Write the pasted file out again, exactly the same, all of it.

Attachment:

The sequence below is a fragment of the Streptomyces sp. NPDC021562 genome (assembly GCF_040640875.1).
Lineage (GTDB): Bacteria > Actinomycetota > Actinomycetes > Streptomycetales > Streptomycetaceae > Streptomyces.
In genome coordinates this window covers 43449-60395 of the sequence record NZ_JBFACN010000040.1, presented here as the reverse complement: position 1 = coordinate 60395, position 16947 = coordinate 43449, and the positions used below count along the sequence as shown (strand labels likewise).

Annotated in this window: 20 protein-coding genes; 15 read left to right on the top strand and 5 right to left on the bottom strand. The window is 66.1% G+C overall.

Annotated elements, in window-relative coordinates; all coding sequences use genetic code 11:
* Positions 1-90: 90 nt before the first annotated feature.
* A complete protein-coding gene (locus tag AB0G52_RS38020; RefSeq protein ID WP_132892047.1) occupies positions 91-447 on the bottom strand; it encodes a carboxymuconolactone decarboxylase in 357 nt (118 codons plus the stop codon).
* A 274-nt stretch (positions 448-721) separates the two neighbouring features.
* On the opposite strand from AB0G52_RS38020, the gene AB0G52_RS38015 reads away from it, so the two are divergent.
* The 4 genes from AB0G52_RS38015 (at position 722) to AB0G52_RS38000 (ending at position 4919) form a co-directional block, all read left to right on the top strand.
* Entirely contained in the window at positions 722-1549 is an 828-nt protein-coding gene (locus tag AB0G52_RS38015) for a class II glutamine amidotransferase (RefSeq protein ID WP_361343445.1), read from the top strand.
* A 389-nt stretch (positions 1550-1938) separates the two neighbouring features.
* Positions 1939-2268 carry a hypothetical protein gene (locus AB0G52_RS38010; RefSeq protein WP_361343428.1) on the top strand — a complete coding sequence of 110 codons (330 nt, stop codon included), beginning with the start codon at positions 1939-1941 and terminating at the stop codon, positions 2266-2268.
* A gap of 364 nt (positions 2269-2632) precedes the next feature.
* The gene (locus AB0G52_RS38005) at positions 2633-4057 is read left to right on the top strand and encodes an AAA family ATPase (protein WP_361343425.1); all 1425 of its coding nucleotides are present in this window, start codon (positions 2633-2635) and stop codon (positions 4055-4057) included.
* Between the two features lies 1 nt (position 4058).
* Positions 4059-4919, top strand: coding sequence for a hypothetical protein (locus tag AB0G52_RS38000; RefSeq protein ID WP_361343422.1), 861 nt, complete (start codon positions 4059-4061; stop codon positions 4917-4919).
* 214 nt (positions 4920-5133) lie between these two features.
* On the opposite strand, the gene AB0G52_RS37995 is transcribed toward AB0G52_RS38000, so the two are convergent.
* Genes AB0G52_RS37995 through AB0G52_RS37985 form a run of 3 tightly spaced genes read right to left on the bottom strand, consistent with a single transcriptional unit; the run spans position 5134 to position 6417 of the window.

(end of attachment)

The sequence below is a fragment of the Streptomyces sp. NPDC021562 genome (assembly GCF_040640875.1).
Lineage (GTDB): Bacteria > Actinomycetota > Actinomycetes > Streptomycetales > Streptomycetaceae > Streptomyces.
In genome coordinates this window covers 43449-60395 of the sequence record NZ_JBFACN010000040.1, presented here as the reverse complement: position 1 = coordinate 60395, position 16947 = coordinate 43449, and the positions used below count along the sequence as shown (strand labels likewise).

Annotated in this window: 20 protein-coding genes; 15 read left to right on the top strand and 5 right to left on the bottom strand. The window is 66.1% G+C overall.

Annotated elements, in window-relative coordinates; all coding sequences use genetic code 11:
* Positions 1-90: 90 nt before the first annotated feature.
* A complete protein-coding gene (locus tag AB0G52_RS38020; RefSeq protein ID WP_132892047.1) occupies positions 91-447 on the bottom strand; it encodes a carboxymuconolactone decarboxylase in 357 nt (118 codons plus the stop codon).
* A 274-nt stretch (positions 448-721) separates the two neighbouring features.
* On the opposite strand from AB0G52_RS38020, the gene AB0G52_RS38015 reads away from it, so the two are divergent.
* The 4 genes from AB0G52_RS38015 (at position 722) to AB0G52_RS38000 (ending at position 4919) form a co-directional block, all read left to right on the top strand.
* Entirely contained in the window at positions 722-1549 is an 828-nt protein-coding gene (locus tag AB0G52_RS38015) for a class II glutamine amidotransferase (RefSeq protein ID WP_361343445.1), read from the top strand.
* A 389-nt stretch (positions 1550-1938) separates the two neighbouring features.
* Positions 1939-2268 carry a hypothetical protein gene (locus AB0G52_RS38010; RefSeq protein WP_361343428.1) on the top strand — a complete coding sequence of 110 codons (330 nt, stop codon included), beginning with the start codon at positions 1939-1941 and terminating at the stop codon, positions 2266-2268.
* A gap of 364 nt (positions 2269-2632) precedes the next feature.
* The gene (locus AB0G52_RS38005) at positions 2633-4057 is read left to right on the top strand and encodes an AAA family ATPase (protein WP_361343425.1); all 1425 of its coding nucleotides are present in this window, start codon (positions 2633-2635) and stop codon (positions 4055-4057) included.
* Between the two features lies 1 nt (position 4058).
* Positions 4059-4919, top strand: coding sequence for a hypothetical protein (locus tag AB0G52_RS38000; RefSeq protein ID WP_361343422.1), 861 nt, complete (start codon positions 4059-4061; stop codon positions 4917-4919).
* 214 nt (positions 4920-5133) lie between these two features.
* On the opposite strand, the gene AB0G52_RS37995 is transcribed toward AB0G52_RS38000, so the two are convergent.
* Genes AB0G52_RS37995 through AB0G52_RS37985 form a run of 3 tightly spaced genes read right to left on the bottom strand, consistent with a single transcriptional unit; the run spans position 5134 to position 6417 of the window.